Our brains do not guide us to the cadence that minimizes HR at a given sub-max power level. We gravitate towards the cadence that minimizes muscular fatigue. That's why it's important to develop a fine sense of RPE.


The attached document can provide additional insight if this is something anybody really wants to dig into. Table 4 shows how as power output increases, the cadence that minimizes muscular activation also increases. At 100 watts, the average study participant had an aptimum cadence of only 57 rpm. At 400 watts, optimum cadence was almost 100 rpm. Could this explain why Lance was known as an unusually high rpm climber? He didn't climb well because he used a high cadence, he used a high cadence because he climbed so well (put out super high power). (Also, note the large standard errors on Table 4 showing that everybody is different with different muscle fiber makeups).


Final paragraph of the attached:
"In conclusion, we have presented evidence that muscle
activation at a given power output is minimized at a unique
cadence and that unique cadence is higher at higher power
output. We believe this feature of motor control is likely
associated with the force-velocity properties of muscles and
is an important determinant of the metabolic (oxygen uptake)
cost of cycling and also affects the preferred cadence.
The technique of averaging the EMG activity of several
muscles which likely have different volumes may contribute
to a difference between the cadence with minimal apparent
activation, and the cadence with the lowest metabolic cost at
a given power output. Future studies should consider similar
evaluation of two groups of subjects with substantially different
fiber type composition to determine how fiber type
composition affects the relationship between power output
and cadence with minimal activation."

If you have a power meter, it's best not to worry about cadence at all. Know how much power you can sustain for a given time period and let your brain select the cadence that simply feels best. HR can be very misleading as unless you're at VO2max or higher, cardiac output is not your limiter. Metabolic factors and fatigue are.

Vivienne
05-14-2011, 12:24 PM
Our brains do not guide us to the cadence that minimizes HR at a given sub-max power level. We gravitate towards the cadence that minimizes muscular fatigue. That's why it's important to develop a fine sense of RPE....



....If you have a power meter, it's best not to worry about cadence at all. Know how much power you can sustain for a given time period and let your brain select the cadence that simply feels best. HR can be very misleading as unless you're at VO2max or higher, cardiac output is not your limiter. Metabolic factors and fatigue are.


In a way that's the rationale behind the class I'm thinking of putting together. The folks in question in my class don't seem to be finding their own way to a higher cadence.....in fact, they seem determined to stick with what they've always used. The concept of muscle fatigue manifestly isn't foreign to them since they freqently sit up to take a break in the middle of, say, a 5 minute "best effort"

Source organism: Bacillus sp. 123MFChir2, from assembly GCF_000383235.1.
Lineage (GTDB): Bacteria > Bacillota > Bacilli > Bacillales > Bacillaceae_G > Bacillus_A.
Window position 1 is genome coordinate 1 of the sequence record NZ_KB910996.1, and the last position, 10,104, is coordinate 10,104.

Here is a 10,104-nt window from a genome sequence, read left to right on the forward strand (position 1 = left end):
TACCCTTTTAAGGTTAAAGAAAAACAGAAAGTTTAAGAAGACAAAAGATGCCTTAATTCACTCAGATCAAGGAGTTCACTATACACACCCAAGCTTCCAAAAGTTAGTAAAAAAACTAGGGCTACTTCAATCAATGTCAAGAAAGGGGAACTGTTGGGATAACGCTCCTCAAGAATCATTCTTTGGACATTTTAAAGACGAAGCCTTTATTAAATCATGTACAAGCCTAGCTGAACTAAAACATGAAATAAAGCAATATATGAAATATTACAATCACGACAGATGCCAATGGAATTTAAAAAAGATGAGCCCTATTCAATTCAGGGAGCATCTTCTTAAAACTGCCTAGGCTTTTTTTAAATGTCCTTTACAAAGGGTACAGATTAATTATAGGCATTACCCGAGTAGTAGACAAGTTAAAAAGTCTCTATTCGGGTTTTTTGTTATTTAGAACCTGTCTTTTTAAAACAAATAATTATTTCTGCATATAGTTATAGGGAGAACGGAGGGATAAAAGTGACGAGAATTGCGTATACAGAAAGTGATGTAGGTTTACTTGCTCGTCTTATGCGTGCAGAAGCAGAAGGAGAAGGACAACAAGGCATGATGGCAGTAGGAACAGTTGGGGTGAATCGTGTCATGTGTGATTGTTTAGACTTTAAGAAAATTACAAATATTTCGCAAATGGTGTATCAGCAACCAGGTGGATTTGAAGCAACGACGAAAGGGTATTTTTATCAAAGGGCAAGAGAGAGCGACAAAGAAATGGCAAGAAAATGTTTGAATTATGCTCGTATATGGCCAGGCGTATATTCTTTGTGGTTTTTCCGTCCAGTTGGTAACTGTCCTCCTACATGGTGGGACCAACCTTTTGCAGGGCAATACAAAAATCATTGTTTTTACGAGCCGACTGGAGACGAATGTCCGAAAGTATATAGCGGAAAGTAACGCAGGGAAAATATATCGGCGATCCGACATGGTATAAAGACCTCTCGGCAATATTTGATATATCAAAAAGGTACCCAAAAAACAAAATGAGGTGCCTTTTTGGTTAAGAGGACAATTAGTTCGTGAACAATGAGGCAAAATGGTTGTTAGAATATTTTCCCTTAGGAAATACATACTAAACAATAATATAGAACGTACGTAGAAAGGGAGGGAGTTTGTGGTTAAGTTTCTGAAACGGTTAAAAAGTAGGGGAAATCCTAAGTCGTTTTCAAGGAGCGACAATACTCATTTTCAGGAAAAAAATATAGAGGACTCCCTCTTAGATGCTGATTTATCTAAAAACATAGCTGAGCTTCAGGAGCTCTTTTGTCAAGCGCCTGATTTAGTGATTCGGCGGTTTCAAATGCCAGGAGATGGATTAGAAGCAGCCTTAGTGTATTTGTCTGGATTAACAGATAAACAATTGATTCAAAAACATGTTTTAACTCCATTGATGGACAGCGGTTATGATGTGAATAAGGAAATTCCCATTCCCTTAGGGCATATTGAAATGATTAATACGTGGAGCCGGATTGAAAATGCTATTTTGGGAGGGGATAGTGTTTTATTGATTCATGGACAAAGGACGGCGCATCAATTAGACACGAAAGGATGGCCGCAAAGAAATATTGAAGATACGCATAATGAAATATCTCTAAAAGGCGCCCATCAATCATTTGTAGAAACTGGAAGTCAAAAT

Seems that they don't know which cadence feels "best" because they only ever seem to use the one.

I'm wondering if it's a feature of experience/strength or what. For sure, in Gene's training workshop at the ICI/PRO conference, when we first started off in the morning there was a noticable difference between the cadences that folk were using during the warm up and "unconscious" bits of the programme but when we did the "sweet spot', max. power output that was sustainable, I'd guesstimate that we were all within a few pedal strokes of 90 rpm with no cadence cues from Gene. Doing almost the exact same set of drills in my class doesn't produce the same result.

Vivienne

spinrat
05-17-2011, 09:56 AM
Another thing to keep in mind is system inertia. If the keiser bikes lack the heavy flywheel feel of a Spinner - the preferred natural cadence is going to be lower at higher intensities.

Think of this analogy on a real bike... Same rider, same bike, same power output - say 250 watts. On a hill (where there's low system inertia), the rider will generally chose a relatively low cadence to put out that 250 watts. At the other extreme - say a flat road with a tailwind (a high speed, high system inertia scenario), the same rider on the same bike will probably chose to deliver that same 250 watts at a higher cadence.

I'm going to refrain from any smart ass comments. (It's hard, but I will manage;))
I haven't been on a Spinner in so long. . . when I ride one it's usually at a conference, and I just let go and yield to the ride and the company of 100 committed riders.
Very Good Point. Thanks for the reminder. This one will stay in the front of my brain.

Nshort
05-23-2011, 10:51 PM
I've been teaching on these for a couple months. The common combo I use in coaching the segments is first on cadence, second on intensity, and third having students watch what's happening with watts. The latter 2 are tied together. When I take them to a higher intensity whether it's with more speed or resistance, they should see their watts go up. If they see them the same or lower, I coach how to adjust. Keeping it simple in what to focus on seems to work best especially in a class with a wide spectrum of fitness/cycling levels. In a higher performance class or where I see several serious cyclists in class, I coach more specifically.